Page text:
The Anonymous Widower

Hydrogen Fuel ‘In Time For COP26’ For Glasgow

The title of this post, is the same as that of this article on Brinkwire.

This is the introductory paragraph.

The companies behind the plans for a new £ 45 million hydrogen production facility in central Scotland have announced the site of the facility, which is planned to be partially operational prior to the delayed COP26 conference in Glasgow next year.

The article gives a lot of useful information including.

  1. The plant is at Lesmahagow as I reported in Plans For £45m Scottish Green Hydrogen Production Plant Revealed.
  2. It will initially have a 9 MW electrolyser, which could be upgraded to 20 MW.
  3. When fully-developed is could create a thousand tonnes of hydrogen per year.The hydrogen will be used to power buses in Aberdeen and Glasgow.

Construction could start this year.

January 5, 2021 Posted by | Hydrogen | , , , , , , , | Leave a comment

Tram-Train Operation To Continue In Sheffield As New Systems Proposed

The title of this post, is the same as that of this article on Rail Magazine.

This is the introductory paragraph.

Tram-trains will continue running in South Yorkshire beyond the end of the two-year trial period, with the Government believing it could act as an inspiration for similar schemes elsewhere.

The article also suggests that more than ten transport authorities want their own tram-train systems in cities including Manchester, Birmingham and Glasgow.

November 10, 2020 Posted by | Transport | , , , | Leave a comment

Plans For £45m Scottish Green Hydrogen Production Plant Revealed

The title of this post, is the same as that of this article on H2 View.

This is the opening paragraph.

UK-built hydrogen buses powered by Scottish-made green hydrogen, transporting COP26 delegates around Glasgow in 2021: that’s the vision of a new £45m project unveiled today (3rd Nov).

Some details of the plant are also given.

  • It will be built at Lesmahagow.
  • It will be co-located with wind turbines and solar panels.
  • It will have an initial capacity of 9 MW, with a possible increase to 20 MW.
  • It will produce 800 tonnes of hydrogen per annum.
  • The company behind it, is called Hy2Go

It sounds like the electrolyser is the one mentioned in Green Hydrogen For Scotland, which was announced in a press release from ITM Power.

Although, that electrolyser may be situated at Whitelee Wind Farm, which is a few miles closer to the coast.

Will Scotland Have Two Electrolysers To the South Of Glasgow?

Consider.

  • Whitelee is the UK’s largest onshore wind farm with a capacity of 539 MW.
  • It is planned to install a large battery at Whitelee. See Super Battery Plan To Boost UK’s Biggest Onshore Windfarm on this page on the Scottish Power web site.
  • Lesmahagow’s turbines and solar panels have not been installed yet.
  • Much of the wind power in the South of Scotland and the North of England is mainly onshore, rather than onshore.
  • The location of the Lesmahagow electrolyser will be close to the M74.
  • The location of the Whitelee electrolyser will be close to the M77.
  • There is a good motorway network linking the electrolysers’ to the major cities in the South of Scotland and the North of England.
  • Newcastle might be a bit difficult to supply, but that may receive hydrogen from Teesside or the Humber.

Perhaps, the economics of onshore wind, with electrolysers nearby, makes for an affordable source of plentiful green hydrogen.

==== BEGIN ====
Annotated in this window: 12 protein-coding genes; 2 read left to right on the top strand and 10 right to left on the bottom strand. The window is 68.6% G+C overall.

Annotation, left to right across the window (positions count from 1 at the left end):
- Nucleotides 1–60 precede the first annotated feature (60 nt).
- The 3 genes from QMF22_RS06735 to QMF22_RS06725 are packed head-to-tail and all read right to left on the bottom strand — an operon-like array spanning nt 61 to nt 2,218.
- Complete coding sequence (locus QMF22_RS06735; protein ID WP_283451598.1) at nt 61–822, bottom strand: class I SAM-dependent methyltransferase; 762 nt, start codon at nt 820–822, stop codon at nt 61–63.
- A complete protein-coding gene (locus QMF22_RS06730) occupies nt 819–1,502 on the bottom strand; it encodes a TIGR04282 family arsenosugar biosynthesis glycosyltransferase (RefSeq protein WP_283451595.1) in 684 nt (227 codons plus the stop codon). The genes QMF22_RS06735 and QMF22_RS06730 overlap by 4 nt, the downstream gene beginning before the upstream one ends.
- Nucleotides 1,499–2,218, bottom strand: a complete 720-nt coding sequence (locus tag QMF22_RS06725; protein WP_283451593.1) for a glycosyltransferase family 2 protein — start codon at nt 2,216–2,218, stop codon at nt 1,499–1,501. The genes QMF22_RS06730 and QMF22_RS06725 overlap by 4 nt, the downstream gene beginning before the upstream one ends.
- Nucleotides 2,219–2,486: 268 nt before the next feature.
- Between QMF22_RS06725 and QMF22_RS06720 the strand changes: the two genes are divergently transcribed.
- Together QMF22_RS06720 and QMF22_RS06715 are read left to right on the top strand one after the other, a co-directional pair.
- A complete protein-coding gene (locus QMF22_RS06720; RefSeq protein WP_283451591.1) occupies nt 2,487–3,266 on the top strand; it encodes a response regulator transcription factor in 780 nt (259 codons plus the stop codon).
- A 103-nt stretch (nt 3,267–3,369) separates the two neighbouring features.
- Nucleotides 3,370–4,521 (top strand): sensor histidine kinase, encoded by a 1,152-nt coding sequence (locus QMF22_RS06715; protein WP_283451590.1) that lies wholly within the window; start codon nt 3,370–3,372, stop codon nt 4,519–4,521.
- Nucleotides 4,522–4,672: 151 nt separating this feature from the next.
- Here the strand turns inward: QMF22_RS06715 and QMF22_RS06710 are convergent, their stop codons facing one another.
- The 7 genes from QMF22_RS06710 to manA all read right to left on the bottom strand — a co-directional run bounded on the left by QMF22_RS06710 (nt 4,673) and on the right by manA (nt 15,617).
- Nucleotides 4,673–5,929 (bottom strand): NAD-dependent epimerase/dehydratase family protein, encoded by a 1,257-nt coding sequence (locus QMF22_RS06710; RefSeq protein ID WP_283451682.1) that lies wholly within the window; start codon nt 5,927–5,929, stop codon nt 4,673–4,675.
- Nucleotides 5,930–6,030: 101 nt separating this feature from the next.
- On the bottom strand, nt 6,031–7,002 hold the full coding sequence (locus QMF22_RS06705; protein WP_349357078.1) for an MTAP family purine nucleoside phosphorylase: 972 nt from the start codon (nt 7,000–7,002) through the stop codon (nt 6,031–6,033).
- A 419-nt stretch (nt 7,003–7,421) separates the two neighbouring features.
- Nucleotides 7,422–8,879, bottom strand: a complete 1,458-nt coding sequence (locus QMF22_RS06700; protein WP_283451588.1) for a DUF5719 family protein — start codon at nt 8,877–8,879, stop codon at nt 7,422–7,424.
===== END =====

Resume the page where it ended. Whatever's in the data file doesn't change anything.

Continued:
I would expect that if Scotland built two large electrolysers South of Glasgow, they wouldn’t have too much trouble using the hydrogen to reduce the country’s and the North of England’s carbon footprint.

Have These Two Projects Merged?

Consider.

  • The Lesmahagow site is stated in the article to possibly have two electrolysers with a total capacity of 20 MW.
  • The Lesmahagow site is in an excellent position close to a junction to the M74 motorway, with easy access to Edinburgh, Glasgow and England.
  • The Lesmahagow site could probably have a pipeline to a hydrogen filling station for trucks and other vehicles on the M74.
  • The Whitelee wind farm is huge.
  • Lesmahagow and Whitelee are about twenty miles apart.
  • More wind turbines might be possible between the two sites.
  • There must also be a high-capacity grid connection at Whitelee.

Combining the two projects could have advantages.

  • There could be cost savings on the infrastructure.
  • It might be easier to add more wind turbines.

There may be time savings to be made, so that hydrogen is available for COP26.

Conclusion

Scotland is making a bold green statement for COP26.

A network of very large hydrogen electrolysers is stating to emerge.

  • Glasgow – Lesmahagow.
  • Herne Bay for London and the South East – Planning permission has been obtained.
  • Humber – In planning
  • Runcorn for North West England – Existing supply
  • Teesside – Existing supply

Joe Bamford’s dream of thousands of hydrogen-powered buses, is beginning to become a reality.

November 4, 2020 Posted by | Energy, Energy Storage, Hydrogen, Transport | , , , , , , , , , | 3 Comments

Green Hydrogen For Scotland

The title of this post, has been taken from this press release from ITM Power, which is entitled ‘Green Hydrogen For Scotland’ To Help Reach Net Zero Targets: First Project To Deliver A 10MW Electrolyser To Glasgow Facility.

This is the introductory paragraph.

A pioneering Strategic partnership has been established to create new green hydrogen production facilities with clusters of refuelling stations across Scotland, supporting the country’s efforts to achieve net zero by 2045. ‘Green Hydrogen for Scotland’ – a partnership of ScottishPower Renewables, BOC (a Linde company) and ITM Power – brings together industry-leading names in the renewables and clean fuel industries to offer an end-to-end market solution for reducing vehicle emissions through the provision of green hydrogen.

Other details include.

  • The green hydrogen production facility located on the outskirts of Glasgow will be operated by BOC.
  • ITM Power will deliver a 10 MW electrolyser.
  • Electricity will come from , wind and solar produced by ScottishPower Renewables.
  • The project aims to supply hydrogen to the commercial market within the next two years.

This ITM Power infographic outlines Green Hydrogen for Scotland.

Surely it should be called tartan hydrogen. Does anybody know a tartan containing the blue of Scotland, the white of Yorkshire and the black, red and gold of Germany?

September 16, 2020 Posted by | Energy, Hydrogen, Transport | , , , , , , , | 1 Comment

Scotland’s First Hydrogen-Powered Train Showcased At COP26 Summit

The title of this post, is the same as that of this article in the Scotsman.

This is the introductory paragraph.

The zero emission train project will demonstrate how the country’s railways could be decarbonised by phasing out diesel within 15 years.